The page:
Is the spooky night of October 31st simply about witches and Jack-o’-Lanterns? While Halloween in the United States has become one of the most massive consumer holidays – one of plump orange pumpkins and cauldrons of dry ice – the religious and spiritual roots of the holiday are preserved, in some form, in various countries around the world. Here's a peek at how other cultures do it up for Halloween:
Mexican traditions celebrate Dia de los Muertos, or Day of the Dead, on November 1st and 2nd. Families and friends come together to celebrate their departed loved ones, often building alters and placing favorite foods, beverages, and photos of their deceased relatives.
In Germany, according to Hugh O’Donnell, author of Treat or Trick: Halloween in a Globalising World, the holiday has become a massive secular event. Some people, however, still practice the tradition of hiding their knives on Halloween night to avoid encounters with malicious spirits.
Great Britain celebrates Halloween by watching fireworks and partying in costumes, from October 31st to November 5th. On the night of November 5th, the Brits commemorate the infamous British traitor Guy Fawkes, by lighting bonfires. It's appropriate, considering Fawkes, a Roman Catholic restorationist, was caught guarding the gunpowder in a mission to blow up the Houses of Parliament in 1605. This celebration, called Guy Fawkes Night, has little to do with Halloween (or the ancient Celtic festival of Samhain, in which our holiday has its roots). For the most part, the country stopped celebrating Halloween because of the Protestant Reformation. “There’s not quite the ‘everything as a pumpkin’ motif that we have in America, which tends to represent the end of harvest season and the coming of winter,” says Nick Russell, an American consultant and strategist living in London. “It has a decidedly darker feel, perhaps more in line with the pagan ritual of scaring off spirits.” Leaving bread, water, and light.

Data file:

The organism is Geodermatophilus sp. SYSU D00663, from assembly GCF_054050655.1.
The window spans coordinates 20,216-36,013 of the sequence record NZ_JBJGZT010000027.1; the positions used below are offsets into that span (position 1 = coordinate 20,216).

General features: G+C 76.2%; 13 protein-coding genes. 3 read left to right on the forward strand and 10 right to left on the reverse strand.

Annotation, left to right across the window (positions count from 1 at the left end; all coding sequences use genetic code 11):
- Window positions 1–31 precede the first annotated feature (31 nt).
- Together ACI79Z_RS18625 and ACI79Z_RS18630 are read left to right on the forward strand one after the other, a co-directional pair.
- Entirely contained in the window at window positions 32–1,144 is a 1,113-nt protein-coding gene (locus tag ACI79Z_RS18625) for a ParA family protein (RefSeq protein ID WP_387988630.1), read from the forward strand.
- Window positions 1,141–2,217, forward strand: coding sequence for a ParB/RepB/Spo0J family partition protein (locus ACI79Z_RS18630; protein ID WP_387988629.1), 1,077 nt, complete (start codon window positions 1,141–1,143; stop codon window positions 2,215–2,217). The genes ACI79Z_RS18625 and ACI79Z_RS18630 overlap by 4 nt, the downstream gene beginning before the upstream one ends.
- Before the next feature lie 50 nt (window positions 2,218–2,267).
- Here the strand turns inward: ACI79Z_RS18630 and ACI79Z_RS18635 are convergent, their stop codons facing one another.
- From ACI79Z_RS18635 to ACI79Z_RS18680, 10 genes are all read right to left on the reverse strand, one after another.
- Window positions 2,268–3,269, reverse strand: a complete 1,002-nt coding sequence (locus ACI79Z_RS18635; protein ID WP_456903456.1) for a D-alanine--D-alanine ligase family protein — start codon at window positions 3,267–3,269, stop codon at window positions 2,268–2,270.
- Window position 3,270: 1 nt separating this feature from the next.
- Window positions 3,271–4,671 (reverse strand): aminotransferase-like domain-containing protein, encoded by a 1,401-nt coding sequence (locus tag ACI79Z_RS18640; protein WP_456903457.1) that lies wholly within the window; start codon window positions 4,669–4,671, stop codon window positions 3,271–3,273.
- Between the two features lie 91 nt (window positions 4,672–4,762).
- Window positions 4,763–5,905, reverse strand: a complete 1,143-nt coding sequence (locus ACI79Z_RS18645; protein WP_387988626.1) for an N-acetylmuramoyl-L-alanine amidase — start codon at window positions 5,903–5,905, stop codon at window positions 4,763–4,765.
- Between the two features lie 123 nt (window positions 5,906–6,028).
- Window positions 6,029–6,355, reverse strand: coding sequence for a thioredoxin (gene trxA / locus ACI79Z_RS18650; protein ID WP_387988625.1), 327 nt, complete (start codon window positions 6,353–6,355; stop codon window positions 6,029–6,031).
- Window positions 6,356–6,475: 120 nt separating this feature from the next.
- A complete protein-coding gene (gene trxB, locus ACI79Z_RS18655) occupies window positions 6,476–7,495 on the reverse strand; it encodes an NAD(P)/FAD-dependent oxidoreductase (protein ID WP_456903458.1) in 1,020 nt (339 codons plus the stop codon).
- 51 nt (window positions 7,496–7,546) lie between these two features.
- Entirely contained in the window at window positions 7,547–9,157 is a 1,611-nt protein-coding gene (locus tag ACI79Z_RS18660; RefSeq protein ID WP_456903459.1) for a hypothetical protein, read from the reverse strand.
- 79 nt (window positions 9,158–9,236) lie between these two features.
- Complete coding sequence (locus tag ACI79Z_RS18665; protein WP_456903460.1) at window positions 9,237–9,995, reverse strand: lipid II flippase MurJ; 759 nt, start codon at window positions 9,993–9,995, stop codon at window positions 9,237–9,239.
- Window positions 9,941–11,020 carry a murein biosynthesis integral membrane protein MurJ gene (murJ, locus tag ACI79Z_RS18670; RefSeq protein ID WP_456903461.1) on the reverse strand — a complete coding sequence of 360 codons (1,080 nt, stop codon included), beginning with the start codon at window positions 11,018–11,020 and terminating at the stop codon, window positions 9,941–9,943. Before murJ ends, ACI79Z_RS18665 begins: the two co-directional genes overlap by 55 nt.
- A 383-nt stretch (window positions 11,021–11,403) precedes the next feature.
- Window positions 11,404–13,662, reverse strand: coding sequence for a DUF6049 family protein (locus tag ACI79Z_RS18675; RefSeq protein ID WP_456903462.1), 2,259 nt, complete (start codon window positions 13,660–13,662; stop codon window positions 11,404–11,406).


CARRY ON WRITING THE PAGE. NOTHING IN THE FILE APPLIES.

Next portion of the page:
In Austria, during the week of Seleenwoche (October 30 to November 8), people leave bread, water, and a lamp on a table before bedtime. In the past, it was believed these items welcomed dead souls.
China holds several festivals that are similar to Halloween, including Teng Chieh, a Lantern Festival that closes off Chinese New Year celebrations. Lanterns formed like dragons, swans, and other animals are hung in the streets or near households, protecting people from evil and lighting the way for wandering spirits. Family members also honor deceased loved ones by placing food and water in front of their photos. In addition, a Festival of Hungry Ghosts is another celebration in which angry spirits are offered food and gifts to pacify negative feelings and help to prevent actions of revenge. People also light candles and try to avoid black cats.
Japan celebrates the Obon Festival in the summer, which honors the spirits of ancestors. Red lanterns are hung everywhere and also released into rivers and the sea. For the duration of the festival, a fire is lit each night to guide a spirit to its family’s location – during this time, the deceased return to where they were born.
If your child thinks Halloween is strictly about carving pumpkins and bobbing for apples, teach her that there’s much more to it. A worldwide celebration, Halloween and its variations are full of history and tradition.